Intel: Android on x86 phones TK in 2012

Intel: Android on x86 phones TK in 2012

Rick Merritt  9/13/2011 1:47 PM EDT

Multiple handset makers will ship next year Android phone using Intel’s x86 chips, vowed Intel chief executive Paul Otellini in a keynote speech here.

SAN FRANCISCO — Multiple handset makers will ship next year Android phones using Intel’s x86 chips, vowed Intel chief executive Paul Otellini in a keynote speech at IDF. Intel and Google expanded their collaboration to deliver optimized versions of Android on x86 to enable the handsets.

The pledge marks the latest twist in Intel’s long road to finding significant design wins in the booming mobile market. Years ago it worked on an integrated applications processor with flash that failed to gain traction, and more recently it worked with Nokia to design a handset using Atom and MeeGo mobile Linux software.

Under new CEO Stephen Elop, Nokia shifted its plans to using Windows Phone 7 and ARM.

“In Q4 2011 [the Atom/Meego handsets] were supposed to ship from Nokia, so we’ve lost six months, but we found new customers and we are off and running,” said Otelli ni in a press Q&A.

“The smartphone business is not established, and the ultimate shakeout is yet to come for who wins and looses so good products can still make a difference and we hope to be one of them,” he added.

“Meego is still alive and well in embedded and the automotive industry where it’s a major asset for us,” Otellini added.

“We also are working with hardware vendors around the world to optimize [Meego] for tablets and phones,” he said. “There remains a continuing interest among handset makers and carriers to have an additional ecosystem that is open and that is the value proposition for Meego,” he said.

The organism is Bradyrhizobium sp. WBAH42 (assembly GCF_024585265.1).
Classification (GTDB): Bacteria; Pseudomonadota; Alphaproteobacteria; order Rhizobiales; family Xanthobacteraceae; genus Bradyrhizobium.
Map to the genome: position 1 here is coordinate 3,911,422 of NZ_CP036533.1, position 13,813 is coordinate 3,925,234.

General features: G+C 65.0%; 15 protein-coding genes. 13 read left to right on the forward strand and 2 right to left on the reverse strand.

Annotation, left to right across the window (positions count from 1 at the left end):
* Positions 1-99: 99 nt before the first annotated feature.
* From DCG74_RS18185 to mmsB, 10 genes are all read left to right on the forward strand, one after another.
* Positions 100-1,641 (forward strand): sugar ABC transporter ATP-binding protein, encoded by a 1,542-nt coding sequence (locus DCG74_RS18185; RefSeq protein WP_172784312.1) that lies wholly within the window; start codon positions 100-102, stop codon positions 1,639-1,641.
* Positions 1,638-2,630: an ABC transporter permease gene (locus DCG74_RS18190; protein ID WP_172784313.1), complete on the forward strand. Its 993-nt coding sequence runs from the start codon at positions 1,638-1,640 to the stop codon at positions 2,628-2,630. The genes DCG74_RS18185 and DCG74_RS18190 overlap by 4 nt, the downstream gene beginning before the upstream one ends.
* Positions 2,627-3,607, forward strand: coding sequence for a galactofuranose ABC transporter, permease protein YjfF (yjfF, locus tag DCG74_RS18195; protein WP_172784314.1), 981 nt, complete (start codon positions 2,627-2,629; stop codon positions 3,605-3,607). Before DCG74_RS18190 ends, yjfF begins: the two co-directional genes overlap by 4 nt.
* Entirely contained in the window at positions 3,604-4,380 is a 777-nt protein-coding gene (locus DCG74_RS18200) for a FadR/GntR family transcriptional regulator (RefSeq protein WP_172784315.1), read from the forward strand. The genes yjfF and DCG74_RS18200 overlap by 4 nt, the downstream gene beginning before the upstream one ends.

Google’s vice president of mobile, Andy Rubin, briefly joined Otellini on stage here to discuss the company’s collaboration. There were few details given except to say the companies will deliver versions of Android optimized for the x86 from the lowest to the highest levels of the software stack.

Otellini also showed working versions of a smartphone reference design based on the Medfield version of Atom and a Medfield tablet running the Honeycomb version of Android. The company had shown the smartphone reference design at an analyst meeting.

Otellini was upbeat but candid about Intel’s chances in handsets.

On ARM and ultrabooks

The annual IDF event here comes as Microsoft reveals first details of Windows 8 in a separate event in Anaheim, including news about the first versions of Windows to run on ARM processors.

“From my perspective nothing has changed–you always have to have the best chips to win,” said Otellini. “Microsoft could energize the tablet market [with Win 8], and the value of the 6 million apps [on x86] is pretty substantial–I don’t think end users will walk away from that, so I like our chances,” he said.

Separately, Intel has completed the design of Haswell, a next generation notebook chip expected to power 2013-class ultrabooks, PC notebooks that are thin and light like the Apple Mac Air. Intel will hold public session here on a new system-level power management framework for components used in Haswell-based ultrabooks.

Otellini promises Haswell systems will have a 20x reduction in power consumption thanks to the new framework. The systems should last ten days in standby mode on a single charge, he said.

Intel also is working on a handful of apps to let smartphones, TVs and PCs share data. The first of the apps, called Pair and Share, will be available in OEM systems this year.

Otellini also announced Intel’s McAffe division will ship later this year a new product called Deep Safe that can use a combination of McAfee software and Intel processor hardware to detect and eliminate previously unidentified malware rootkits.

In other news, an Intel researcher showed a tech demo of a Pentium-class system running off a postage-stamp sized solar cell. Intel will give more details on the lab project in a Thursday keynote.

Finally, Otellini said Intel “already has line of sight on our 14nm process technology, and we are tooling our factories for it 2013.”

The process is initially expected to use existing 193nm immersion lithograpohy. Extreme ultraviolet systems are still in an early development stage with throughput far below commercial needs.



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